holding that a RICO conspiracy continues until the objectives of the conspiracy are either "accomplished or abandoned"Summary of this case from U.S. v. Spero
Nos. 1036 to 1039, 1050 to 1052 and 1056, Dockets 86-1468, 86-1479 to 86-1484 and 86-1494.
Argued July 13, 1987.
Decided October 27, 1987.
Stanley M. Meyer, New York City (DePetris Meyer, New York City, of counsel; Martin G. Weinberg, Boston, Mass., of counsel, for defendant-appellant Carmine Persico), for defendants-appellants Carmine Persico, John DeRoss, Anthony Scarpati and Alphonse Persico.
Salvatore J. Marinello, Mineola, N.Y. (Elaine Jackson Stack, Marinello Rosenstock, Mineola, N.Y., of counsel), for defendant-appellant Andrew Russo.
Susan G. Kellman, New York City, for defendant-appellant Hugh McIntosh.
Michael Young, New York City (David Breitbart, New York City, of counsel), for defendant-appellant Gennaro Langella.
John L. Pollok, New York City (Mark A. Summers, Susan C. Wolfe, Todtman, Hoffman, Epstein, Young, Goldstein, Tunick Pollok, P.C., New York City, of counsel), for defendant-appellant Dominic Cataldo.
Aaron R. Marcu, Asst. U.S. Atty., New York City (Rudolph W. Giuliani, U.S. Atty., S.D.N.Y., Bruce A. Baird, Frank H. Sherman, Stuart E. Abrams, Asst. U.S. Attys., New York City, of counsel), for appellee U.S.
Appeal from the United States District Court for the Southern District of New York.
Before NEWMAN, MINER and ALTIMARI, Circuit Judges.
Defendants-appellants Carmine Persico, Hugh McIntosh, Gennaro Langella, John DeRoss, Anthony Scarpati, Alphonse Persico, Andrew Russo and Dominic Cataldo appeal from judgments entered in the United States District Court for the Southern District of New York (Keenan, J.), convicting them of various offenses arising from their participation in the affairs of the Colombo Family racketeering enterprise. All eight appellants were convicted of conspiracy to violate provisions of the Racketeer Influenced and Corrupt Organizations Act ("RICO"), 18 U.S.C. § 1962(d) (1982), and seven of the appellants were convicted of substantive RICO violations, id. § 1962(c). In addition, the majority of appellants were convicted of various substantive offenses that also were charged as predicate racketeering acts.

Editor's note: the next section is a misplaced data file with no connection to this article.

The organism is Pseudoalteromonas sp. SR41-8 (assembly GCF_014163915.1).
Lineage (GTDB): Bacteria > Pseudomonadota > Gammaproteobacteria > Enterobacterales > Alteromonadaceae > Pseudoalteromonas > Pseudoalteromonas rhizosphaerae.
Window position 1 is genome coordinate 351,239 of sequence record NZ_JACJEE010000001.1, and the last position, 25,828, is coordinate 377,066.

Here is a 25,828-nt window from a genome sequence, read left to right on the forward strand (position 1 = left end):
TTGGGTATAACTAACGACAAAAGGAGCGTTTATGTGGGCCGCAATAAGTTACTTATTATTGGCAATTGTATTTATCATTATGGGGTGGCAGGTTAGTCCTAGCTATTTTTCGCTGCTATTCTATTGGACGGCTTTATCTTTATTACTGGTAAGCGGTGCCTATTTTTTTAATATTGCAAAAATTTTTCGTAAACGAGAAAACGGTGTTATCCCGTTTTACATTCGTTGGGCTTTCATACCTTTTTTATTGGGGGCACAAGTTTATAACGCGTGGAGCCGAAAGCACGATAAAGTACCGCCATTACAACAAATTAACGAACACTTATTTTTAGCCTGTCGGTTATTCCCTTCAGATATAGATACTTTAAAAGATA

On appeal, appellants raise a plethora of claims, only a few of which require discussion. Russo and McIntosh contend that their convictions for substantive RICO violations and RICO conspiracy must be overturned on statute of limitations and double jeopardy grounds. Langella challenges the district court's decision to empanel an anonymous jury. Carmine Persico claims that the district court's sequestration decisions were improper and he raises a due process challenge to the government's compensation arrangement with a key witness. Various appellants join in these claims, and all appellants challenge the admission of a co-conspirator's statements against them. Of these claims, the only ones that have merit are the statute of limitations claims advanced by Russo and McIntosh regarding their convictions under 18 U.S.C. § 1962(c). As a result, we affirm the judgments convicting all appellants, except that we reverse as to the section 1962(c) convictions of Russo and McIntosh.
The factual predicate for the convictions giving rise to this appeal has been recounted in numerous recent opinions, see United States v. Langella, 804 F.2d 185 (2d Cir. 1986); United States v. Russo, 801 F.2d 624 (2d Cir. 1986); United States v. Persico, 774 F.2d 30 (2d Cir. 1985); United States v. Persico, 646 F.Supp. 752 (S.D.N.Y. 1986); United States v. Persico, 621 F.Supp. 842 (S.D.N.Y. 1985); United States v. Persico, 620 F.Supp. 836 (S.D.N.Y.), aff'd, 774 F.2d 30 (2d Cir. 1985); United States v. Persico, 520 F.Supp. 96 (E.D.N.Y. 1981), familiarity with which is assumed. A general outline of the schemes alleged is presented below; to the degree necessary, specific factual recitations relating to the claims meriting review on this appeal are included as part of the discussion of those specific claims.